forward and surrounded him for the last time.
They were to see his face no more.”
Mr. Alvord took Mr. Ashmun's place as professor, but, in the summer of 1833, he also was taken very ill. During the weeks after the notice of the steeple-raising, I find Mr. Sumner's name mentioned constantly, coming in to report Mr. Alvord's state, as he visited him daily.
One extract more from the journal: “Charles Sumner came to give his account of Mr. Alvord, which is more favorable.
He paid me a long visit, and we talked at the rate of nine knots an hour.
He gave a curious account of a young man who has been studying Latin and Greek in a lighthouse, to prepare for college.
The reason of his choosing a lighthouse is to save the expense of oil!
We agreed that he deserved all success.
Mamma returned from Dedham while Mr. Sumner was still here, and he staid and had a good long talk with her.”
His classmate, Rev. Dr. Emery
In Oct., 1833, I returned to Cambridge and became a resident graduate.
I found Sumner in the Law School, pursuing his studies with great enthusiasm, and we were often in each other's rooms.
He was the same scholarly person then as when in college, and he lived, as it were, in intimate converse with the learned of ancient and modern times.
I have no doubt his mind was better stored with accurate and critical knowledge than that of any other student in the school.
He occupied as librarian one of the front rooms in the second story of Dane Hall, “ the pleasantest room in Cambridge,” as he told me. If he had at that time any thought of being one of the foremost public men in the country beyond that of an eminent lawyer, he certainly kept it to himself, for he seemed to take but little interest in political matters.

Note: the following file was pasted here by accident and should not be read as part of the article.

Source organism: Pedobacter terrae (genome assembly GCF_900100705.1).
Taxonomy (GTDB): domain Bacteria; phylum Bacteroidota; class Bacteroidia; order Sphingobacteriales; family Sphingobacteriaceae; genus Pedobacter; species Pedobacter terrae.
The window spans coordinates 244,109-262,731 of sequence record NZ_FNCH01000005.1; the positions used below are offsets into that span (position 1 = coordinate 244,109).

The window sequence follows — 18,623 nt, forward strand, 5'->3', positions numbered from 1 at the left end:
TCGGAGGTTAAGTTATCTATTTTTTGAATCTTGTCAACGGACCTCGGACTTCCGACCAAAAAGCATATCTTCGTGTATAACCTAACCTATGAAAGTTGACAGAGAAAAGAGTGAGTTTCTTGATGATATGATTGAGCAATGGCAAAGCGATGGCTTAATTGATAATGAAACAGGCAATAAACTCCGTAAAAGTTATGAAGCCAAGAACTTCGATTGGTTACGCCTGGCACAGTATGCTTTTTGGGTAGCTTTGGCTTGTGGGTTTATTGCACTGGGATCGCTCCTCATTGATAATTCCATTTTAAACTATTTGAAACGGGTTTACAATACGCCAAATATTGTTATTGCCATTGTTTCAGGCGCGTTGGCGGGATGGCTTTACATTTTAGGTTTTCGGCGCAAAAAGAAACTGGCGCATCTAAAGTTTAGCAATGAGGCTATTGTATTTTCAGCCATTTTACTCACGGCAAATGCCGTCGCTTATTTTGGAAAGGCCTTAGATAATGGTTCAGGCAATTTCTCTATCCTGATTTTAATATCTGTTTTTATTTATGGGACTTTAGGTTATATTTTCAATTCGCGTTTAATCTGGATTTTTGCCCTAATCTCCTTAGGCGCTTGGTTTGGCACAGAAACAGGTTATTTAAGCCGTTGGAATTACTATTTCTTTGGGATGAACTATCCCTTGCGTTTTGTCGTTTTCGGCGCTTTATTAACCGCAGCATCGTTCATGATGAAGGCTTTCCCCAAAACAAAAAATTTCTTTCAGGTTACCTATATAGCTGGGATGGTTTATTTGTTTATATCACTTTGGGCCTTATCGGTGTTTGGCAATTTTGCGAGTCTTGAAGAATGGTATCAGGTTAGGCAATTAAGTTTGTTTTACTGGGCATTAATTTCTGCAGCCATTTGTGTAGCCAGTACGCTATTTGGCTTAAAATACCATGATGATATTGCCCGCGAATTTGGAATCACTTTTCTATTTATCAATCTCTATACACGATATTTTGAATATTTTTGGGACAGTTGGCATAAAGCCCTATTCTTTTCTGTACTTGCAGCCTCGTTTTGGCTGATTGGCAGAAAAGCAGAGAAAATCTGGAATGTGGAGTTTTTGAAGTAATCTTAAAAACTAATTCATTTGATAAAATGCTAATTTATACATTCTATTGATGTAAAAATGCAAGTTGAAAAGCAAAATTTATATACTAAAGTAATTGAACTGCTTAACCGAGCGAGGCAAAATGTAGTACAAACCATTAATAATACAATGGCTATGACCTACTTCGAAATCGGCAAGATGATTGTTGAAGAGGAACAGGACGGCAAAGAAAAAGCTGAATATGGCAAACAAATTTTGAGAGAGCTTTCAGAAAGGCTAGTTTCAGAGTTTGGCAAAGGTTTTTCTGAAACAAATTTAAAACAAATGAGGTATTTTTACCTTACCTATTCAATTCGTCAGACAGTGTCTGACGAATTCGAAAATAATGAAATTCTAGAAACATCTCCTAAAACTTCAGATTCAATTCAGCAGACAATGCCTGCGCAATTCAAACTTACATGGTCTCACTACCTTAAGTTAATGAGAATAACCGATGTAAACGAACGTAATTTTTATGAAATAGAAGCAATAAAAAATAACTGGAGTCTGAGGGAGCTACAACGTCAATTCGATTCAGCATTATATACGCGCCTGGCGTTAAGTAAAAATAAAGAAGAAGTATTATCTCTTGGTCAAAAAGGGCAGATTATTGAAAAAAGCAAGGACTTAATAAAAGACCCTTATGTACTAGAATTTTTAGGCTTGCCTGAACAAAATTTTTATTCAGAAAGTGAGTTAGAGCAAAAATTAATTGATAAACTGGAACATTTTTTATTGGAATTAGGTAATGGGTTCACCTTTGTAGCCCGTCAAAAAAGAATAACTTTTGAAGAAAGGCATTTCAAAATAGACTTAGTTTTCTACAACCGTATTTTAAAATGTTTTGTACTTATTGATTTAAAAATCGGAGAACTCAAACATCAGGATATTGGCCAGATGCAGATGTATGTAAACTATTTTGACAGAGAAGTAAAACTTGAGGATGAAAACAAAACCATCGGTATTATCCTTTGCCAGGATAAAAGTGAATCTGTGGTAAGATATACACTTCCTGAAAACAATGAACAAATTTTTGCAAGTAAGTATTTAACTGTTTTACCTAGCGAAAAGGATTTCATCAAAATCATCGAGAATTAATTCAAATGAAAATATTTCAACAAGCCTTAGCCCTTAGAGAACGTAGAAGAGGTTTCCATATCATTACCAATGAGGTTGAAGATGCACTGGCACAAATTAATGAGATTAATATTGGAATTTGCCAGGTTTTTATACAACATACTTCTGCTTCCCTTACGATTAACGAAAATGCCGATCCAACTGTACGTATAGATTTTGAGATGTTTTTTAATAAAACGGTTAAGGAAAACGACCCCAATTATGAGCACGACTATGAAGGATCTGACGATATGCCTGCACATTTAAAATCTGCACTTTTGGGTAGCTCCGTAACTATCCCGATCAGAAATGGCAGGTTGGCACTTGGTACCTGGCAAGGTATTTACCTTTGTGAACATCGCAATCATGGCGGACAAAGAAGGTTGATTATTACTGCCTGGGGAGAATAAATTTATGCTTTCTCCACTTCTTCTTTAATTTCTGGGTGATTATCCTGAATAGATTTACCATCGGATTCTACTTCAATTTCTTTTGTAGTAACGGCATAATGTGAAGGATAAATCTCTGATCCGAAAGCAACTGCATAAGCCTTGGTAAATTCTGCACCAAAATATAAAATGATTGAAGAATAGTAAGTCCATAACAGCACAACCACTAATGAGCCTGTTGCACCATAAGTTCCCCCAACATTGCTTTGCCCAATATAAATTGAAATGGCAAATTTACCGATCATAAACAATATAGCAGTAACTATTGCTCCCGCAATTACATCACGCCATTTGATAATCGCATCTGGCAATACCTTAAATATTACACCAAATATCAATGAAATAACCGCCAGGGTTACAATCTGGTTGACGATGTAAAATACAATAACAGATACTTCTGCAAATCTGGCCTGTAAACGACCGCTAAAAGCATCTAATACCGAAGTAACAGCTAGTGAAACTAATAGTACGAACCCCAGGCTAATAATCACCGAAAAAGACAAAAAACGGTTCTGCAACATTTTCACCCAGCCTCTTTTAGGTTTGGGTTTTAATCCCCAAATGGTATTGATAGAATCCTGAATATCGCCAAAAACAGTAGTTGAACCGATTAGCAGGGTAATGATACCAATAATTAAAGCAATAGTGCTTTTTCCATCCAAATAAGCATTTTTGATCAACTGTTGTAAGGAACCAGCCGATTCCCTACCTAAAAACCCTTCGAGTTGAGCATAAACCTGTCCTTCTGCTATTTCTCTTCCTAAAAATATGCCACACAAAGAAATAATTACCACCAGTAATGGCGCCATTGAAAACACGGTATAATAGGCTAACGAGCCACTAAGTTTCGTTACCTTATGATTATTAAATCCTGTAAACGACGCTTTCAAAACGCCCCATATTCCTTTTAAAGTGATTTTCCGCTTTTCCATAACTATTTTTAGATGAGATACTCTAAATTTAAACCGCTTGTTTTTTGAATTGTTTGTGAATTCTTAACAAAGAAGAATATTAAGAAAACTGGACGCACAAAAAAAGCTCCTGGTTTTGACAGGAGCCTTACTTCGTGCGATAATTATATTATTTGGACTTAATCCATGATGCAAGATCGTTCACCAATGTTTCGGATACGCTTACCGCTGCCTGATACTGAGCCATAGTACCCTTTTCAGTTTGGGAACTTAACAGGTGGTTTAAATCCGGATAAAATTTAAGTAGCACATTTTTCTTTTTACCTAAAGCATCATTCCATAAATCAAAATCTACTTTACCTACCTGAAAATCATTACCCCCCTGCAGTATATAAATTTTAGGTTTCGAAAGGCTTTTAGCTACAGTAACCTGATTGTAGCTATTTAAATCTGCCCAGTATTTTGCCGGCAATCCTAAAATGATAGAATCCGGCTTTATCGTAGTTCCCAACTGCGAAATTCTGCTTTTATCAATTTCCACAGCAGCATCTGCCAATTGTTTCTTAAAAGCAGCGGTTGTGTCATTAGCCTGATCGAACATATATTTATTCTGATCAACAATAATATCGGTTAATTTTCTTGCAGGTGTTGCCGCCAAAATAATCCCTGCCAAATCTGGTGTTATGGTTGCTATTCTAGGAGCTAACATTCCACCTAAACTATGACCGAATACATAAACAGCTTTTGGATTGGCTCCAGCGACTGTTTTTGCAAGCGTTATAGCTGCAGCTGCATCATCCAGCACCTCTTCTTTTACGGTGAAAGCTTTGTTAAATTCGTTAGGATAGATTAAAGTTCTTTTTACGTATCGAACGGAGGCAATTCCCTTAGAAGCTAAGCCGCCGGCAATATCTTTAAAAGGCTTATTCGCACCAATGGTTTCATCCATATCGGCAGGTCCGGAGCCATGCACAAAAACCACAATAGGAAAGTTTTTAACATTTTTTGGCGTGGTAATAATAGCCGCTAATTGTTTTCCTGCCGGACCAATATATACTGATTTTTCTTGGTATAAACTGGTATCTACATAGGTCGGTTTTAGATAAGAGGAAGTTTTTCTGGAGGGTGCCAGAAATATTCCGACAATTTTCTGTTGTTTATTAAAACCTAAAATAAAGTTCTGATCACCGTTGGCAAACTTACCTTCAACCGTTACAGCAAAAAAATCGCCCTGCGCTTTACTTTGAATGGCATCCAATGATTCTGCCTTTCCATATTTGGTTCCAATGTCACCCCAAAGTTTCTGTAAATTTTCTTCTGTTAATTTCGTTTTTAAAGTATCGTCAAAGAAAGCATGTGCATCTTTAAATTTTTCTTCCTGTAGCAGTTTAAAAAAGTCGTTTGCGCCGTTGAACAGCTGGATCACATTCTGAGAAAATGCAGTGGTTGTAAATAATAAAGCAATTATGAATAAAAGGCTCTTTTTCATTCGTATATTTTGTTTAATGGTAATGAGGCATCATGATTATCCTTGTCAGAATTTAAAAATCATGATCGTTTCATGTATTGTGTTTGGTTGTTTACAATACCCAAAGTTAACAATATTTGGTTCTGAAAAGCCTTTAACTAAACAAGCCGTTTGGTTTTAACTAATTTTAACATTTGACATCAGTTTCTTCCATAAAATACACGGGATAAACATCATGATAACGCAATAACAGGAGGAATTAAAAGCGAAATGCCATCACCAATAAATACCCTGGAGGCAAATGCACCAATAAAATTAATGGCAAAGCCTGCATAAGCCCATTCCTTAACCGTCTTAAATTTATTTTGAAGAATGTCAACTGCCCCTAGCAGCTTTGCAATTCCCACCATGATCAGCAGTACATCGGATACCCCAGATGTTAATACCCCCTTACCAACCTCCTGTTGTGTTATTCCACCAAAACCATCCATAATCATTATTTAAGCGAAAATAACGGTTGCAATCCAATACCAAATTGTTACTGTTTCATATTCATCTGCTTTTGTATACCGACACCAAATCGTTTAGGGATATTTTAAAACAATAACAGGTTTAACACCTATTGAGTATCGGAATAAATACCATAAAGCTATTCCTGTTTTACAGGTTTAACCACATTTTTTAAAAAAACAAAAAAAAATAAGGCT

He came one day to my room in Massachusetts Hall, and told me how he had unfortunately just congratulated a professor, recently resigned, on his election to the State Senate, not knowing that he had been defeated.
His mind was wholly absorbed in other pursuits, which, perhaps unconsciously to himself, were preparing him for the lofty stand he attained in after life.
Professor William C. Russell
, of Cornell University, who saw much of Sumner
in 1832-33, writes: —
He was a tall, thin, bent, ungainly law-student; his eyes were inflamed by late reading, and his complexion showed that he was careless of exercise.
I was from New York, and he had less experience of life; and from that cause, I suppose, liked to talk to me. He certainly was very kind, very simple, and very easily pleased.
I rather think, however, that I owed a great deal of the kindness with which he treated me to the fact that I was personally acquainted, though very slightly, with “ Fanny Kemble,” as we boys used to call her. He was, as much as any of us, infatuated by her acting; and I remember his one day stopping me in the street, and drawing me out of the thoroughfare, and saying, “ Come, Russell, tell me something about Fanny Kemble,” with all the interest of a lover.
His personal kindness never ceased while I remained at Cambridge, and